Showrooming, the mortal enemy of brick & mortar merchants, is about to get much worse. Many goods are cheaper online than in traditional stores. But you often want to see and feel an item before committing to purchase. Many consumers, consequently, engage in showrooming — the practice of deciding what item you’re going to buy while at a physical store but then going online to procure the good at a discount. To borrow my 7-year-old son’s favorite word, showrooming is “unfair.” Unfortunately for many stores, it’s also rational consumer behavior.
Amazon.com intends to garner further benefits from showrooming by offering same-day delivery. In the extreme you could go to Best Buy, identify the laptop you want to get, use your smartphone to see that it’s being sold for a lower price on Amazon, purchase the item on Amazon, and have it arrive at your home before you get there. In such a world it’s hard to see how stores like Best Buy could offer significantly higher prices than Amazon does.
But brick & mortar merchants almost have to charge higher average prices than Amazon. It’s expensive to maintain physical stores, and to stay in business you have to somehow cover this cost. Many consumers are currently willing to pay more at traditional retailers because the consumers can get their goods immediately. But same-day Amazon delivery will decimate this brick-based advantage.
So how will physical stores survive? Many won’t, and this will actually help our economy. Lots of resources that have valuable alternative uses go in to maintaining retail establishments. The land these stores occupy, for example, could be turned into residential lots. An implication of same-day delivery, therefore, would be lower land prices in areas zoned for commerce.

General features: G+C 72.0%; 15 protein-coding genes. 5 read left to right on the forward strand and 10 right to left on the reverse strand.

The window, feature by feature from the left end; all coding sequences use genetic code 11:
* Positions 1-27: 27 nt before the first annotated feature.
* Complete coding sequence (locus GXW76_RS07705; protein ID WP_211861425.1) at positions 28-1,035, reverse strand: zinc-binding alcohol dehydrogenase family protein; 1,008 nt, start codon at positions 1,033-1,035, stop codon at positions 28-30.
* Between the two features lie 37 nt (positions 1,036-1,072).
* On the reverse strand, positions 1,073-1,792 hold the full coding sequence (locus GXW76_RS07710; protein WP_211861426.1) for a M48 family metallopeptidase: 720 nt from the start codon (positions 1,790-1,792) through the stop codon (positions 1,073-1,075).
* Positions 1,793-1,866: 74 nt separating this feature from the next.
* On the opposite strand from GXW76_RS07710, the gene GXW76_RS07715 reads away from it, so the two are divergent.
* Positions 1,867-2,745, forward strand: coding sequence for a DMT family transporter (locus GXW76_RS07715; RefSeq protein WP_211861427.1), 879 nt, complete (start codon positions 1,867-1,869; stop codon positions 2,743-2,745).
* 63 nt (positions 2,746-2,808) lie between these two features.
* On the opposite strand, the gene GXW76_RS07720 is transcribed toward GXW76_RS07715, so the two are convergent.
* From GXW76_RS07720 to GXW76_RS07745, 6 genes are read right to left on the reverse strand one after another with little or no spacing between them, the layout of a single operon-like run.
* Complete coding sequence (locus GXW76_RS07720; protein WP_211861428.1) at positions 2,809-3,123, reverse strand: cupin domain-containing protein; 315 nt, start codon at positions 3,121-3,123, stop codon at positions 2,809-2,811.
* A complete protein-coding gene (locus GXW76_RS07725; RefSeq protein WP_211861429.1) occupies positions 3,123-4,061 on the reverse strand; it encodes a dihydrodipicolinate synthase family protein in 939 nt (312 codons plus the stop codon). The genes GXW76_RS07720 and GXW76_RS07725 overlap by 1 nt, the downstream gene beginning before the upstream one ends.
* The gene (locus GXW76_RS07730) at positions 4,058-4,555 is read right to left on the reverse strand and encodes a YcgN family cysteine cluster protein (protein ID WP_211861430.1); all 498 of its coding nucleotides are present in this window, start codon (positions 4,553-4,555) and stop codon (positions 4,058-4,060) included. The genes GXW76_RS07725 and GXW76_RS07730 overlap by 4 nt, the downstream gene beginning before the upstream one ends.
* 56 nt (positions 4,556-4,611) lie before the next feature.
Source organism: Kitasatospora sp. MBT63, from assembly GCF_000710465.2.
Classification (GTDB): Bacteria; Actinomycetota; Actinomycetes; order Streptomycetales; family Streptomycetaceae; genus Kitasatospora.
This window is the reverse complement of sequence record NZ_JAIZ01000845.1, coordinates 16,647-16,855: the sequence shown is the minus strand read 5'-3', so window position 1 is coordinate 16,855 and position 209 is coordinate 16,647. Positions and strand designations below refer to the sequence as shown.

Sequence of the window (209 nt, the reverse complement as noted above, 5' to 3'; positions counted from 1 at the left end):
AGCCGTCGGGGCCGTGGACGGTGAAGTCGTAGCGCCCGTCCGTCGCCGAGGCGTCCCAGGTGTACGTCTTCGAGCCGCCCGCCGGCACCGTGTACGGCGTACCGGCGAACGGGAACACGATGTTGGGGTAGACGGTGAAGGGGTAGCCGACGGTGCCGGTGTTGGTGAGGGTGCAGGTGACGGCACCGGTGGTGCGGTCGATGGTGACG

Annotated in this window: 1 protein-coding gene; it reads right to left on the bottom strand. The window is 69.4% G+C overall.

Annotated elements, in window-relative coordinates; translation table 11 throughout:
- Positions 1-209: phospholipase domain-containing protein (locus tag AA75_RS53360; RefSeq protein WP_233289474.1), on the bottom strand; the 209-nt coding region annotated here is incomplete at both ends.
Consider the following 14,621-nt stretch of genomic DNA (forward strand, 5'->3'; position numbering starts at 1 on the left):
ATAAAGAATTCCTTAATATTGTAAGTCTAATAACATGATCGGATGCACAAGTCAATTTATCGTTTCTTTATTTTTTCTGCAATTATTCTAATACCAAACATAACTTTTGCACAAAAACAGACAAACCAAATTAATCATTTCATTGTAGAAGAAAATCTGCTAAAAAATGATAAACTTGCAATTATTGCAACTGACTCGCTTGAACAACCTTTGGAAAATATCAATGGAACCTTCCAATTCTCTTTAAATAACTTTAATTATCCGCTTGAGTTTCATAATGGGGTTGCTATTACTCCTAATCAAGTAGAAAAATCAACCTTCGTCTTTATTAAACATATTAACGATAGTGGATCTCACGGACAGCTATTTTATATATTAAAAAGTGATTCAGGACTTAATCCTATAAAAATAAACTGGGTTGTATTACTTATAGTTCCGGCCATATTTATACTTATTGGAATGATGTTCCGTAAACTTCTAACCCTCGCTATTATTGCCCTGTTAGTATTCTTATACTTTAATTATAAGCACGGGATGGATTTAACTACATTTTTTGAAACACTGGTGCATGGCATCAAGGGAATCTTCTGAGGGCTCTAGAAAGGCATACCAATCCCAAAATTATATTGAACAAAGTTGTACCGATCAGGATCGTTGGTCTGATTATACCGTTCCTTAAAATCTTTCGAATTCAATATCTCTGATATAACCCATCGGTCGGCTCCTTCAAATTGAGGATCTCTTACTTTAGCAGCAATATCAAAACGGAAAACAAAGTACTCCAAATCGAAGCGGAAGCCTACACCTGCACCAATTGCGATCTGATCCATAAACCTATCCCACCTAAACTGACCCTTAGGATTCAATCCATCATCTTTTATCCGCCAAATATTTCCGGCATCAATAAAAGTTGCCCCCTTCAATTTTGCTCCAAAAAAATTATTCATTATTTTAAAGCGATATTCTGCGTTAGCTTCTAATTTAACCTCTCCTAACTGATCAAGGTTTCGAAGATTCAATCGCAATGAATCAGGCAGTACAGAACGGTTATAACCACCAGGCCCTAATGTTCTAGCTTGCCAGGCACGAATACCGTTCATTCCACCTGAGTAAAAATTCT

It’s true that the demise of much of our physical retail sector would throw a lot of people out of work, but over the long run an economy benefits when technology destroys jobs, freeing up valuable human resources to work in other sectors. Just as agricultural equipment such as tractors benefited the United States by pushing many farmers into factory jobs, a more efficient retail sector holds the potential of increasing our economic growth rate by causing salesmen to become, say, nurses.
Brick & mortar stores could perhaps demand that manufacturers forbid Amazon from selling products for less than the physical stores do. Even assuming that this strategy could defeat antitrust challenges, it would be nearly impossible to pull off in product categories where there are close substitutes because Amazon could then just specialize in selling the less expensive goods.
Despite being a brick & mortar retail giant, Wal-Mart could potentially benefit from the collapse of the traditional retail sector. Wal-Mart has an extremely efficient low-cost distribution system that would be ideally suited to cheaply offering same-day delivery. Although Wal-Mart would certainly suffer to the extent that its physical stores attracted a lot less business, it would still gain by being one of the top online distributors. Today Wal-Mart doesn’t have an incentive to cannibalize its own sales by encouraging most of its consumers to just buy from it online. But if Amazon is going to destroy Wal-Mart’s physical business anyway, Wal-Mart might just transform itself into Amazon’s No. 1 competitor.
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